Did they ask the soldiers what happened, do you think?

Nope, they got into a brawl with the town drunks, beat them half to death, and Logen took to carrying the drunken ring-leader’s body in the stead of a cape. This strange exhibit caught the attention of several soldiers, and the party was very close to getting into some very deep, very serious trouble with the law — if not for one sergeant Shank, who was familiar with the drunk’s antics and laughed it off. Kalis, an imperial soldier himself, found a common language with Shank, and so the two escaped any further trouble.

As for the drunkard? Turns out, he was the nephew of the crazy village herbalist! Wot!

They traded a man for a bunch of healing potions, is wot I’m saying. Note, the herbalist was off his rocker in a major way, and he was a standoff-ish old goober, so I don’t necessarily blame the party for kicking his nephew around a bit. It later turned out, most of those potions the herbalist offered were way past their ‘best before’ date, which made for some pretty strange and often horrifying effects!

So it was that Ignus drank a potion and fell in love with a scullery maid! There was a lot more to the potion, I reckon — but unfortunately, that’s one more thing I did not record. Yes, I know, I really need to write these hilarious events down! It’s so annoying, remembering how hysterically all of us shook in laughter, but being unable to recall why exactly. Was Ignus giggling uncontrollably? Was he belching, perhaps? Maybe he hallucinated slightly. I’m not sure, and the world is all the darker for it.

What comes next?

Find out next time, in the Dungeon Master’s Diary!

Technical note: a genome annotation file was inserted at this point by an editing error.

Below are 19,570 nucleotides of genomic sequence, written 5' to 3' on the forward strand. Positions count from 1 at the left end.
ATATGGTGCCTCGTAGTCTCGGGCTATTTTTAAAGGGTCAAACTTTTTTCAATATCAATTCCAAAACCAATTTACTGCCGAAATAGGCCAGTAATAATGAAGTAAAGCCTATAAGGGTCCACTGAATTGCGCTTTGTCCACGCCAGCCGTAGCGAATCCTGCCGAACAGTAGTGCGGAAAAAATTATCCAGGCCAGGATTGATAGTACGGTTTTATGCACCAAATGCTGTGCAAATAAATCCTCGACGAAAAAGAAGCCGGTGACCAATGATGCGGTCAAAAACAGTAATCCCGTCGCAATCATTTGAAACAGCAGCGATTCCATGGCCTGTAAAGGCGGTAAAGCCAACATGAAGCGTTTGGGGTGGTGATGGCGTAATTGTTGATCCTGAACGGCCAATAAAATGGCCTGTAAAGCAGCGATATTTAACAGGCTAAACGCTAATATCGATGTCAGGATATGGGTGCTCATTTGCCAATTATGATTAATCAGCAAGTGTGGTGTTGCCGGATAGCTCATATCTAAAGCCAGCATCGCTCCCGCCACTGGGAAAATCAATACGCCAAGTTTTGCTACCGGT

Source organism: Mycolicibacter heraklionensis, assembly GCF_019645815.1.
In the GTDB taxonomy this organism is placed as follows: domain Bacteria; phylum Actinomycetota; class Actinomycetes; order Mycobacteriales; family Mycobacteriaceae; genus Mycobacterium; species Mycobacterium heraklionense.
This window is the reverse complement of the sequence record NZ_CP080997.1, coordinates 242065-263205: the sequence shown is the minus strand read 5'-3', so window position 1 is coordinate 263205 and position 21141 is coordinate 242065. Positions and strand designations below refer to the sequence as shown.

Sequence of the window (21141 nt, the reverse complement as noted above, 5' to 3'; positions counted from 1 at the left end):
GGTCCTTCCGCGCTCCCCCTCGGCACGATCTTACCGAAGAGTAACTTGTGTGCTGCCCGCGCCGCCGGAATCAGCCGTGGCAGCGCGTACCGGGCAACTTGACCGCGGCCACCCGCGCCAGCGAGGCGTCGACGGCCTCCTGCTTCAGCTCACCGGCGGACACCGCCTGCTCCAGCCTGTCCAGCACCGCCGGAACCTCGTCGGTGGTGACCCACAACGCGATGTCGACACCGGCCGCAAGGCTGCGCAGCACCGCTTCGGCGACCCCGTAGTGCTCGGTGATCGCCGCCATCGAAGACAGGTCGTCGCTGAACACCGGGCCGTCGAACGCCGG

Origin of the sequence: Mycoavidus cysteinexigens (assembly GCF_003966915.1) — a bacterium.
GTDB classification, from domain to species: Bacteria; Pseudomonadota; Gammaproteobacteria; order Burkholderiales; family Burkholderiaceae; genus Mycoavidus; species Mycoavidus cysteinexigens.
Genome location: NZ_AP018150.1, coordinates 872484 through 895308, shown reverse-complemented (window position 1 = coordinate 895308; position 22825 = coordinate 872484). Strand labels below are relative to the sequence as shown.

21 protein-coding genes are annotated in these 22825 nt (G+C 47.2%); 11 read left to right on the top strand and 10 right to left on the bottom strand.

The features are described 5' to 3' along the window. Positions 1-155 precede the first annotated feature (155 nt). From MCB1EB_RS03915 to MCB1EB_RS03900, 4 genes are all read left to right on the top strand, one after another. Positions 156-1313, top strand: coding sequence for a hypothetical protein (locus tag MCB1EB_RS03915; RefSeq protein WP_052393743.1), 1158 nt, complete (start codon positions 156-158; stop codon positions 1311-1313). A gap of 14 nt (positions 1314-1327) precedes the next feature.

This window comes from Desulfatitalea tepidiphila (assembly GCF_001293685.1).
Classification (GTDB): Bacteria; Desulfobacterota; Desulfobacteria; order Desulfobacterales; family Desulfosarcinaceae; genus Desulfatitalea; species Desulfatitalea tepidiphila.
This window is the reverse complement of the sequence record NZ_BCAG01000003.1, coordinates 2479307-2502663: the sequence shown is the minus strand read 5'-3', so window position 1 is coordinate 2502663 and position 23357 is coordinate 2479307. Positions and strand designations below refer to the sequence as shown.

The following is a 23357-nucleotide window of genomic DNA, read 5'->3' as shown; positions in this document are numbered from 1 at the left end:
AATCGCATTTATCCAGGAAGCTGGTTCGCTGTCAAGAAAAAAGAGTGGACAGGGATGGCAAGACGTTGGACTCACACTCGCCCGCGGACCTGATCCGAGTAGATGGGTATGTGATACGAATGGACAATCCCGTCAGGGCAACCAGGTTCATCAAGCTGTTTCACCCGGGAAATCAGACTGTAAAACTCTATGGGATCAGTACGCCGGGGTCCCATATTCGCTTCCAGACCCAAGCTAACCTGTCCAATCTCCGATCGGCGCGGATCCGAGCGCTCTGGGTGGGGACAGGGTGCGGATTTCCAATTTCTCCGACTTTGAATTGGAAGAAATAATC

Thanks for reading! Hope you enjoyed this one! As I cover more of the game, more details will emerge, what with my consistently better notes. Besides, this session didn’t really hold much in the way of using the game’s system to enrich the narrative, besides the occasional initiative check and simple combat rules. It’s all going to get progressively more interesting as we move forward!

Book Recommendation: Sun Wolf and Starhawk Book 1, The Ladies of Mandrygin

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Ah, 80’s era fantasy. An era much beloved by many and fairly disliked by some. To me, it’s a by-gone age with some great books that hold up really well, and some that…well, don’t. Either way, I’ve been going out of my way to explore this decade’s worth of fantasy trends, and–surprise, surprise– sword’n’sorcery is indeed a thing. And a wonderful thing it can be, but also a terrible one.

Where does Sun Wolf and Starhawk fall on that spectrum?… It’s mostly good. Bit anti-climatic to just come out and say so, I know, but it’s true!